And in this form it found its most eloquent voice with Benjamin Tucker and his magazine Liberty. Tucker had been acquainted with Heywood and other individualist anarchists, and he subsequently converted to mutualism. Thereafter he served as the movement’s chief polemist and guiding hand.
The Proudhonist anarchy that Tucker represented was largely superseded in Europe by revolutionary collectivism and anarcho-communism. The same changeover occurred in the US, although mainly among subgroups of working class immigrants who were settling in urban areas. For these recent immigrants caught up in tenuous circumstances within the vortex of emerging corporate capitalism, a revolutionary anarchy had greater relevancy than go slow mutualism. On the other hand, individualist anarchism also persisted within the United States because it had the support of a different (more established, middle class, and formally educated) audience that represented the earlier stream of indigenous North American radicalism reflecting this region’s unique, and rapidly fading, decentralized economic development. Although individualist and communist anarchy are fundamentally one and the same doctrine, their respective supporters still ended up at loggerheads over tactical differences. But in any event, the clash between the two variants was ultimately resolved by factors beyond their control. Just as anarcho-communism entered a political twilight zone in the 1890s, American mutualism did likewise. Tucker’s bookstore operation burned down in 1908, and this not only terminated publication of Liberty, but also what remained of the individualist anarchism “movement.” The aggregate of support upon which this thread of thought had depended was already in dissipation. Individualist anarchy after 1900 receded rapidly to the radical outback.
What then does any of this have to do with Libertarianism? In effect, nothing, aside from a few unsupported claims. Libertarianism is not anarchism, but actually a form of liberalism. It does, however, have a point of origin that is traceable to the same juncture as anarchism’s marginalization. So in this limited sense there is a shared commonality. To be more precise, the rapid industrialization that occurred within the United States after the Civil War went hand in glove with a sizable expansion of the American state. At the turn of the century, local entrepreneurial (proprietorship/partnership) business was overshadowed in short order by transnational corporate capitalism. The catastrophic transformation of US society that followed in the wake of corporate capitalism fueled not only left wing radicalism (anarchism and socialism), but also some prominent right wing opposition from dissident elements anchored within liberalism. The various stratum comprising the capitalist class responded differentially to these transpiring events as a function of their respective position of benefit. Small business that remained as such came to greatly resent the economic advantage corporate capitalism secured to itself, and the sweeping changes the latter imposed on the presumed ground rules of bourgeois competition.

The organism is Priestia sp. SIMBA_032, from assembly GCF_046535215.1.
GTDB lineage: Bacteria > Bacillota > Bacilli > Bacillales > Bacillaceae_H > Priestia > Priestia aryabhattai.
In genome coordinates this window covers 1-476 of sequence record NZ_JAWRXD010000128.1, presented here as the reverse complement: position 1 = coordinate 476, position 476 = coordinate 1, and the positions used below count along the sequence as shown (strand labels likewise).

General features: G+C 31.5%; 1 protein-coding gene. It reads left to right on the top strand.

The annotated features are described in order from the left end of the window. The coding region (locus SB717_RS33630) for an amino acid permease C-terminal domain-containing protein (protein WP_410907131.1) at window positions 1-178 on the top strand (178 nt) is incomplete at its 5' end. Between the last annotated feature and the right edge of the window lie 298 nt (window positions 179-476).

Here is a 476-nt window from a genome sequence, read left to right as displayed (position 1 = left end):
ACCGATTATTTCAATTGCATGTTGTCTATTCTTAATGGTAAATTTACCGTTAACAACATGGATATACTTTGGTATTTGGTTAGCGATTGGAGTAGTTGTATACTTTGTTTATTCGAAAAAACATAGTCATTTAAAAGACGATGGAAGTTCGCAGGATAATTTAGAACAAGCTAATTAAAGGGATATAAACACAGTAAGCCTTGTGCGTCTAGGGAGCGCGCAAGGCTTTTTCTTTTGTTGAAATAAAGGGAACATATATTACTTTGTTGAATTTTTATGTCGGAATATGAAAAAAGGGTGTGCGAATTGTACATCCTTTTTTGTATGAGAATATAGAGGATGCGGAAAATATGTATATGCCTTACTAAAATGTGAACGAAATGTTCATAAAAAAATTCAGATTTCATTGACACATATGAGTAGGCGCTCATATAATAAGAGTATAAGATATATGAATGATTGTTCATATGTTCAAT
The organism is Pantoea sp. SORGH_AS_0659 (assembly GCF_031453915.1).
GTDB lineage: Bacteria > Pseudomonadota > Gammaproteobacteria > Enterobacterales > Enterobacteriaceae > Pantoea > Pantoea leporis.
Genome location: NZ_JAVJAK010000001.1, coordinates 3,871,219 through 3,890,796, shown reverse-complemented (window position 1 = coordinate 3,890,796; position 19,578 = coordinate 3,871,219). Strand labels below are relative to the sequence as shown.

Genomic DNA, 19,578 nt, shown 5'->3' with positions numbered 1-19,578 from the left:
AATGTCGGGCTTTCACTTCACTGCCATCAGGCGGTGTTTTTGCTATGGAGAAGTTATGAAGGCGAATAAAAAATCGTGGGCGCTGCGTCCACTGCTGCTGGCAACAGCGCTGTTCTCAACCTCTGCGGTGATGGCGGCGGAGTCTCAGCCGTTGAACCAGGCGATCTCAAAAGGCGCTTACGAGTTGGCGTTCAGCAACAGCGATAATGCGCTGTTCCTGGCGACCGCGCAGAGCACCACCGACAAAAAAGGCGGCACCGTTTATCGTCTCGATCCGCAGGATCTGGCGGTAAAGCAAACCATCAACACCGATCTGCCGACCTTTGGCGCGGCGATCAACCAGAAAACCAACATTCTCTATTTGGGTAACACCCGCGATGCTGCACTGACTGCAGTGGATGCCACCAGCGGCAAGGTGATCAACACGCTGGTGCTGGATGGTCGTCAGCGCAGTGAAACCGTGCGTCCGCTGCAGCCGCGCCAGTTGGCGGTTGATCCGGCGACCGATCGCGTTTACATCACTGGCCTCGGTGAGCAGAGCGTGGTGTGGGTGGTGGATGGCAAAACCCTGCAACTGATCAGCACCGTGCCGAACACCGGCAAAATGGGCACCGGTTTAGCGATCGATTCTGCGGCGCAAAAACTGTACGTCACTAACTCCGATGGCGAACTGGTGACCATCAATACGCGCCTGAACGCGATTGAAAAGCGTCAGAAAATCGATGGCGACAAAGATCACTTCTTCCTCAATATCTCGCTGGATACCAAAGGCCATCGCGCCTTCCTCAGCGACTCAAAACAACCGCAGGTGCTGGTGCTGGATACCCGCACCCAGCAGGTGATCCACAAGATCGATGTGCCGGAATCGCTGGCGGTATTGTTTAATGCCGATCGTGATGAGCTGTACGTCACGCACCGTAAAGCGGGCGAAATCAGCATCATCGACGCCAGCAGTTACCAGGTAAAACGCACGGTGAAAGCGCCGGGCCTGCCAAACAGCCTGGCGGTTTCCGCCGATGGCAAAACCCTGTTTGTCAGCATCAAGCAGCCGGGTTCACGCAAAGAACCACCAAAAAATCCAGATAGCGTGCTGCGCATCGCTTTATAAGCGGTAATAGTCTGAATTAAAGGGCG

Nevertheless, because capitalism is liberalism’s raison d’être, small business operators had little choice but to blame the state for their financial woes, otherwise they moved themselves to another ideological camp (anti-capitalism). Hence, the enlarged state was imputed as the primary cause for capitalism’s “aberration” into its monopoly form, and thus it became the scapegoat for small business complaint. Such sentiments are found vented within a small body of literature extending from this time, e.g., Albert Jay Nock’s Our Enemy, The State (1935); what may now rightly be called proto-Libertarianism.